The fact is that on the 6th May last, we all pinned our hopes on the expectation that the signing of the Communiqué between President Jagdeo and me would usher in a new era of “Constructive Engagement” between the major political parties that would be beneficial for the long-term social, economic and political development of our country.

I wish to assure you Fellow Guyanese that I too, as a signatory to that document, held that hope. Indeed, the Communiqué, which was well publicised in the media, stated in its introductory paragraph:


“ The discussions were held in an atmosphere of seriousness, born of their recognition of the need for their determined commitment to find solutions that are in the interest of all the people of Guyana. They accepted the challenge for the immediate resolution of these issues, which go to the heart of Guyana’s socio-economic and political development and made a firm commitment to the timetable for the expeditious implementation of agreed solutions”

It is because of that mood of optimism and high expectancy which prevailed at the signing of the Communiqué that I consider it my duty to report to the nation on my assessment of the status of implementation of the agreements contained in the May 6th Communiqué.

As a consequence, the Follow Up Agreement of 18th June 2003 established a mechanism for supervising and monitoring the implementation of the matters agreed in the Communiqué. This mechanism was expected to facilitate the periodic briefing of the representatives of major stakeholders, including members of the Donor Community.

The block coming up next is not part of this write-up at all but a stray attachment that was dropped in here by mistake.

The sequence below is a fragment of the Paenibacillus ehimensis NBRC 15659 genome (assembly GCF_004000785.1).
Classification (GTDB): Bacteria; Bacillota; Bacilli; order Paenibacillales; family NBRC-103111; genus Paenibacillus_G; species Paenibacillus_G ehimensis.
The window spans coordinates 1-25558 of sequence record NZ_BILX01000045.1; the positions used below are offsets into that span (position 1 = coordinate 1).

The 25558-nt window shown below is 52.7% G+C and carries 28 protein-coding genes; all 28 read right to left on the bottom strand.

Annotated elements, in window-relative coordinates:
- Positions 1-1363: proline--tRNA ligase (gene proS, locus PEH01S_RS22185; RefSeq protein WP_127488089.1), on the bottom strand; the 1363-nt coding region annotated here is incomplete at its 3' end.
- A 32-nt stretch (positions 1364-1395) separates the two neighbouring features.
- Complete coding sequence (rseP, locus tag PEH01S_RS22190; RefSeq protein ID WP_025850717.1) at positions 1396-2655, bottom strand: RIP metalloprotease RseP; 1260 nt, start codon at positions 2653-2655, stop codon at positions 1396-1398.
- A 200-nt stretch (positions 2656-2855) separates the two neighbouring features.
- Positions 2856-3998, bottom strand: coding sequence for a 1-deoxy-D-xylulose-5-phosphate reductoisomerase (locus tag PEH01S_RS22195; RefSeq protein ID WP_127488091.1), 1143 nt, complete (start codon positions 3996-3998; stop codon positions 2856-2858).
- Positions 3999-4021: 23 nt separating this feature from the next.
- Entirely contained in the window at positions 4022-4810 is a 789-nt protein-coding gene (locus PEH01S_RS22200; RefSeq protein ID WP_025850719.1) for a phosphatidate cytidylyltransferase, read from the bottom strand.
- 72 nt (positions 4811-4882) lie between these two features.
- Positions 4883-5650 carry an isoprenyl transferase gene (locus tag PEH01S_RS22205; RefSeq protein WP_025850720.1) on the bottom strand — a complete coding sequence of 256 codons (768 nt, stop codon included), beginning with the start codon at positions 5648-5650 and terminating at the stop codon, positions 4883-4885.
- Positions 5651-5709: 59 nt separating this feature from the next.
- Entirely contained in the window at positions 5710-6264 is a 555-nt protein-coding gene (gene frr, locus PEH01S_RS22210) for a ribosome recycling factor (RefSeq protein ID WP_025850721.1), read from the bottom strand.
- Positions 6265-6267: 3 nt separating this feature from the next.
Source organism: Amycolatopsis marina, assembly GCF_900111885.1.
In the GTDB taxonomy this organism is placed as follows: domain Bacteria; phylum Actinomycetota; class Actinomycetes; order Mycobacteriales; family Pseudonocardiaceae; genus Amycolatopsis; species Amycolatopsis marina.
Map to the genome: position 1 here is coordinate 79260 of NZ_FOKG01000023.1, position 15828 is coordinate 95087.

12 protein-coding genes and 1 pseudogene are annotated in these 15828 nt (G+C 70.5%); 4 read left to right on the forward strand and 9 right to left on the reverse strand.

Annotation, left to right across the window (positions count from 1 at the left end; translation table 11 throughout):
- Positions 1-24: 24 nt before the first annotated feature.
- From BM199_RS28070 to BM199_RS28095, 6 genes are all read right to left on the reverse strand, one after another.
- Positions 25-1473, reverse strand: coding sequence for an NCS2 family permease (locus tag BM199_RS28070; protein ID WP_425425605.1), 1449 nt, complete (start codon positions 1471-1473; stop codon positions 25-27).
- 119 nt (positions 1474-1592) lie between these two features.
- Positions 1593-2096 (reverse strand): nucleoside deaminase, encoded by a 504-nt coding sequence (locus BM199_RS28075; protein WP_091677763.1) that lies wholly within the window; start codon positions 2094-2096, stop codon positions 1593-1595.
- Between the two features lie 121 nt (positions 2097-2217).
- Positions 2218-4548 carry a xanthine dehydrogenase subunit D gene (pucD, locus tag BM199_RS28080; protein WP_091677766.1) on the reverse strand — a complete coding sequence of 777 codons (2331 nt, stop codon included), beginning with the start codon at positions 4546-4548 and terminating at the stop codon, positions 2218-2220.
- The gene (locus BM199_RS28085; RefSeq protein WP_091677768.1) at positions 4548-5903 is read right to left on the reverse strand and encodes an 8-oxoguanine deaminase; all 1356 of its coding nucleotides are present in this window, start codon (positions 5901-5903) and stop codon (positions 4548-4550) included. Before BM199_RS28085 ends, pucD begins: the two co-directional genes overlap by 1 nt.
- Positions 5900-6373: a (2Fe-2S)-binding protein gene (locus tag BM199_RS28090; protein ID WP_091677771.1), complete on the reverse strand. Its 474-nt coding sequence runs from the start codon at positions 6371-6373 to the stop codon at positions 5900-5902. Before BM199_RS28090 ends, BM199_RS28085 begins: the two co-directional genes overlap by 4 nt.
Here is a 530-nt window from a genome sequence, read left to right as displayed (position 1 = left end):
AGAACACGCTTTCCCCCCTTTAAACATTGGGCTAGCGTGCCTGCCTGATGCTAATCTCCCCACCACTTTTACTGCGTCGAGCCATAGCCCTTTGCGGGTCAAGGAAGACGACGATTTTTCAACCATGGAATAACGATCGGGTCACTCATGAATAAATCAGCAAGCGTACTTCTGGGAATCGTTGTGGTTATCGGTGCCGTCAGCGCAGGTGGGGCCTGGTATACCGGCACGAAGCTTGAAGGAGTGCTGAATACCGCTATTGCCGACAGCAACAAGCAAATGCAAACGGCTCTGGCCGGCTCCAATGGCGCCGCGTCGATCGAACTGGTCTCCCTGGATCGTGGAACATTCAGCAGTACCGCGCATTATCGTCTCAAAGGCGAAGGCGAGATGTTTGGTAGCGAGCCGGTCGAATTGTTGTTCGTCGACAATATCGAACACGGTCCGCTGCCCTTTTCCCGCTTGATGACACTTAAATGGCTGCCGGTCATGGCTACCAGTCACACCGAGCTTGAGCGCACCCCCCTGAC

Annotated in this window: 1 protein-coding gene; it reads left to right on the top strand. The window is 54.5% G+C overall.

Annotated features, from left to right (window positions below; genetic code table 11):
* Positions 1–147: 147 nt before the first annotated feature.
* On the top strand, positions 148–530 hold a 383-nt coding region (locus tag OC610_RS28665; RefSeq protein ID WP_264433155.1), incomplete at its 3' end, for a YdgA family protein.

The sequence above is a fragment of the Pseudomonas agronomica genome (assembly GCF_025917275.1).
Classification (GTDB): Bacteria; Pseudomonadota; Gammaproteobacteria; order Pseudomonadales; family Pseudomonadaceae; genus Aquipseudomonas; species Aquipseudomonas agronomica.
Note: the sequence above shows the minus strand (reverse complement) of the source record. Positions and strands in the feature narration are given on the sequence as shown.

Regrettably, the modalities for the functioning and membership of this monitoring group have not yet been settled and, while there is a plausible explanation for this, one wonders what reasonable explanation could be provided for the yet to be explained absence of the representatives of the President at the second meeting held on 8th August 2003. To date, no explanation has been provided to me and I am not aware that any has been given to the Stakeholder group that was present. I am therefore left to arrive at my own conclusions on the meaning of such a development and the blatant discourtesy it represents.

This development cannot be treated in isolation since the H.P.S., Dr. Luncheon, uses his weekly Cabinet Press Briefings to pontificate and give glowing reports on the progress being made in the implementation of the Communiqué and Follow Up Agreement. In addition, the General Secretary of the PPP, Mr. Donald Ramotar, used a distorted report of a speech by the PNCR. Leader to a PNCR. Members’ meeting to launch a public attack on the PNCR Leader. Of greater concern, however, is that the President appears to have joined in the campaign of distortion by using his hallowed presidential office while reporting on his visit to Brazil to make baseless accusations about the PNCR resorting to threats and breaching the spirit of the Communiqué.